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Cloned Mice Obtained Using Frozen Tissue

Technique could be used to clone extinct species

WEDNESDAY, Nov. 5 (HealthDay News) -- Cloned mice have been obtained using mouse tissue frozen for up to 16 years, suggesting that it may be possible to clone extinct species where only frozen tissue is available, according to a report published online Nov. 3 in the Proceedings of the National Academy of Sciences.

Sayaka Wakayama, from RIKEN in Kobe, Japan, and colleagues examined whether cell nuclei from thawed mice that had been frozen without any cryoprotectants could be used to generate embryonic stem cell lines and cloned animals.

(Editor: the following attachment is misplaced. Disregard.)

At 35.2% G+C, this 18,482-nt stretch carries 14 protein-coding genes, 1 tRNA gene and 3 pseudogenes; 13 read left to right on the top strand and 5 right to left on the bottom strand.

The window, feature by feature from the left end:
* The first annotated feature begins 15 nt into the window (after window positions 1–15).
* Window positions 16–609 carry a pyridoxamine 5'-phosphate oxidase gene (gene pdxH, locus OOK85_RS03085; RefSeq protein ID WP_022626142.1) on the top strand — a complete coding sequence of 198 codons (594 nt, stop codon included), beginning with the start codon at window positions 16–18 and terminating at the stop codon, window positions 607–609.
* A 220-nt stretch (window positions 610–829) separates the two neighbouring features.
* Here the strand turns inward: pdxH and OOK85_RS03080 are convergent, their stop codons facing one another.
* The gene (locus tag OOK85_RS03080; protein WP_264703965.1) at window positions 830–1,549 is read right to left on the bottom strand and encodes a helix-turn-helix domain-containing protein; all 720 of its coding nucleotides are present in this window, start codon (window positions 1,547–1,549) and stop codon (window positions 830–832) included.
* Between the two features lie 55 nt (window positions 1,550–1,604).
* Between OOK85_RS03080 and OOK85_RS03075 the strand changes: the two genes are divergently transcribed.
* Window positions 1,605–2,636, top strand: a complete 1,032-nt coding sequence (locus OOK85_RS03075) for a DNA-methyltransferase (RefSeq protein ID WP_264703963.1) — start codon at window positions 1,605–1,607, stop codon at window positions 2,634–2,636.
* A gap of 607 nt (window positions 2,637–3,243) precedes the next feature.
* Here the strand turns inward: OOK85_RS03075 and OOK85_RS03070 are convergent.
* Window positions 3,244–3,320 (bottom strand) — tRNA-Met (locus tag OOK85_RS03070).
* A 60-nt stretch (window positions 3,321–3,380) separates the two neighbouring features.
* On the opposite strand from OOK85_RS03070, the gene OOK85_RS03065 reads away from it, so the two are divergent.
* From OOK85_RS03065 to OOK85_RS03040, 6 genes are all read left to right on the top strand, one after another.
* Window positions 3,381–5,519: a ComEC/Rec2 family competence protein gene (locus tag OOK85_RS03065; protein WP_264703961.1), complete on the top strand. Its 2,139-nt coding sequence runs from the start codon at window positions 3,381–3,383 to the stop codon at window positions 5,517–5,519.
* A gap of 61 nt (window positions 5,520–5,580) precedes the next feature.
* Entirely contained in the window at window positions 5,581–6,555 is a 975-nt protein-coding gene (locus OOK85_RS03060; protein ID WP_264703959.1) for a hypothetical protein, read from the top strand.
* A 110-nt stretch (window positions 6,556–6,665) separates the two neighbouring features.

The researchers found that nuclei from brain tissue were most effective at producing cloned embryos when injected into enucleated oocytes, even nuclei taken from mice frozen at -20 degrees Celsius for up to 16 years. No cloned mice were obtained from cloned embryos produced from mice frozen 16 years. However, the cloned embryos were used to generate embryonic stem cell lines, which after a second round of nuclear transfer into oocytes were able to produce four cloned mice and nine chimeric clonal mice.

"Thus, nuclear transfer techniques could be used to 'resurrect' animals or maintain valuable genomic stocks from tissues frozen for prolonged periods without any cryopreservation," Wakayama and colleagues conclude.

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